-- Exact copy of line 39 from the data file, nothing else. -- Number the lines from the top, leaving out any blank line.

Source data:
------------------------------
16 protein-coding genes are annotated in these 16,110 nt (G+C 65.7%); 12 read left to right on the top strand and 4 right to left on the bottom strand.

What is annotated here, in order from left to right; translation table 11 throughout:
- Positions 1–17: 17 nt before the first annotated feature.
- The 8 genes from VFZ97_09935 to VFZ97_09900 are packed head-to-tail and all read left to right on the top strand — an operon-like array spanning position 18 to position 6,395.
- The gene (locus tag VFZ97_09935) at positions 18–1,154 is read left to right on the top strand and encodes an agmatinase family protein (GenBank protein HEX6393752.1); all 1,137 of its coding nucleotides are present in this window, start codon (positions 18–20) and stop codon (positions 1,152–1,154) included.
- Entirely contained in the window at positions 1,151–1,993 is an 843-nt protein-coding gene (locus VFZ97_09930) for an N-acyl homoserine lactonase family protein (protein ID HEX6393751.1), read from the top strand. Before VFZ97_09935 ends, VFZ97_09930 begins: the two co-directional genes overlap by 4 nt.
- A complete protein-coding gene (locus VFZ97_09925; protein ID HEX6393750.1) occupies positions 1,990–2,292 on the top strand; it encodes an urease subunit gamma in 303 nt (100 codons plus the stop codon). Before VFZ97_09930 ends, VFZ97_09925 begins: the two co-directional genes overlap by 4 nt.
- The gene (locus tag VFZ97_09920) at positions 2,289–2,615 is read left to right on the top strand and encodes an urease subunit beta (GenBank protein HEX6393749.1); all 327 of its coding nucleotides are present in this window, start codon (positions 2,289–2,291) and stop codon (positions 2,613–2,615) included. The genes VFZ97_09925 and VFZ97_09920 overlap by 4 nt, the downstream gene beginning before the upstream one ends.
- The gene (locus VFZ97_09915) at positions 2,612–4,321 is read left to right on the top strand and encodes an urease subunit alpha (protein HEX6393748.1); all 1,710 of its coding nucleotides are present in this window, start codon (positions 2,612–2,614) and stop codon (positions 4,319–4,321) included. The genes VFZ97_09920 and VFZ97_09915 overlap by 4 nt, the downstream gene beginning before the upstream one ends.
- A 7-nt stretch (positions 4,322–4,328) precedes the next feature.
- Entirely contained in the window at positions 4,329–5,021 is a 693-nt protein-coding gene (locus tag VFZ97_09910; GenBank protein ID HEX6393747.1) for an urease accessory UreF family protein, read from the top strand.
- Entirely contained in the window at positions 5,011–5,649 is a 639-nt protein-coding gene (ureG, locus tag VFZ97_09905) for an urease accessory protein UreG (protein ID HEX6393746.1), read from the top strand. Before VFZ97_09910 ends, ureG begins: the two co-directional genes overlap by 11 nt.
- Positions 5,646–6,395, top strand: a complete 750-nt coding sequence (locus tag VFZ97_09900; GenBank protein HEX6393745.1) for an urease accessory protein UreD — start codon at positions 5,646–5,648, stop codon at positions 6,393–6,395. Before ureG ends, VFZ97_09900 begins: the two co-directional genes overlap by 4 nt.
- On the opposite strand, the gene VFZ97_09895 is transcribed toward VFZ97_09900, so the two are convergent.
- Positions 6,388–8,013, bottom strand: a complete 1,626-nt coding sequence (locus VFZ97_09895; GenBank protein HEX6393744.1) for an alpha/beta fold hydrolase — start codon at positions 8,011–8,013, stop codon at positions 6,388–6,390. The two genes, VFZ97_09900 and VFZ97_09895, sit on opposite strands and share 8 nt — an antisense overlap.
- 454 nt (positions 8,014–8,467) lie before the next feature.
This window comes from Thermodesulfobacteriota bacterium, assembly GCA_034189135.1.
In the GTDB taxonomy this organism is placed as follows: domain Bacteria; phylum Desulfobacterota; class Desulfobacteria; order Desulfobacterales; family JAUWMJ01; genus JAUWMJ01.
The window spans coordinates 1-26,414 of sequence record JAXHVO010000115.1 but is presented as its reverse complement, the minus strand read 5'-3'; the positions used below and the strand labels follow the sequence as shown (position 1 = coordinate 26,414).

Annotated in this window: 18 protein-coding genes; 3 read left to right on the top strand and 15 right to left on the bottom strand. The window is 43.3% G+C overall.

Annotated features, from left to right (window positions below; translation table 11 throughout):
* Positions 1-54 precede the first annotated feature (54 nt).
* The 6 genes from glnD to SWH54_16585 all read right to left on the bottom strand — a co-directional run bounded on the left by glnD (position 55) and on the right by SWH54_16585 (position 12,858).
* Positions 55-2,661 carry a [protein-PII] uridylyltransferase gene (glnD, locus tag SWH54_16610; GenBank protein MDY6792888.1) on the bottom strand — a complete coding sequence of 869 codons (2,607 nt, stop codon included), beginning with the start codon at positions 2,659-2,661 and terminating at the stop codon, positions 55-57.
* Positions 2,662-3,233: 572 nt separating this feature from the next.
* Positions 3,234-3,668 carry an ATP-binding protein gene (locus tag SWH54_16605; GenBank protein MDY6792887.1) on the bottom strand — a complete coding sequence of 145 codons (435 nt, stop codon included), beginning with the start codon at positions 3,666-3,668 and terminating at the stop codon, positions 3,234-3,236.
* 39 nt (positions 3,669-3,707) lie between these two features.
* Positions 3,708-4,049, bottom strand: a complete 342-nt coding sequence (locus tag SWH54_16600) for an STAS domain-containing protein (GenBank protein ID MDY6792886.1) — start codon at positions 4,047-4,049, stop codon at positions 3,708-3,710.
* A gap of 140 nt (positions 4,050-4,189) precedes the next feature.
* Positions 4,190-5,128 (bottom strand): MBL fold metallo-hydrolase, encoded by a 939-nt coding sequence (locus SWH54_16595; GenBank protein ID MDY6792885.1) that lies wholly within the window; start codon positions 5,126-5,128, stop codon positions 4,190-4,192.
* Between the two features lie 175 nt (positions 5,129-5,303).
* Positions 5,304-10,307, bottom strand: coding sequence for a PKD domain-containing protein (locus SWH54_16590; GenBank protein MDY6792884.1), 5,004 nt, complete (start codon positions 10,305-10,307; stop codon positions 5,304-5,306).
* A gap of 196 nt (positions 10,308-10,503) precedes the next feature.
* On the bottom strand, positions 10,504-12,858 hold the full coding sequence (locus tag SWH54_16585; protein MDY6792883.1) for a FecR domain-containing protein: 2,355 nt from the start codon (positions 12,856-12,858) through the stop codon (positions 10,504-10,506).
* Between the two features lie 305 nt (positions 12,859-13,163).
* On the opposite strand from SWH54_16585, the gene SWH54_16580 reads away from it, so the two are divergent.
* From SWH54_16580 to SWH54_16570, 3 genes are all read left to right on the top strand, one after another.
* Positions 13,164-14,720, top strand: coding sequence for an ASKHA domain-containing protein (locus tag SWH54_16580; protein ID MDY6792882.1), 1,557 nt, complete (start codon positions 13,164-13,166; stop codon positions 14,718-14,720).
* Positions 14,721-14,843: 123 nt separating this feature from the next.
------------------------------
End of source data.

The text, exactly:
* Positions 14,721-14,843: 123 nt separating this feature from the next.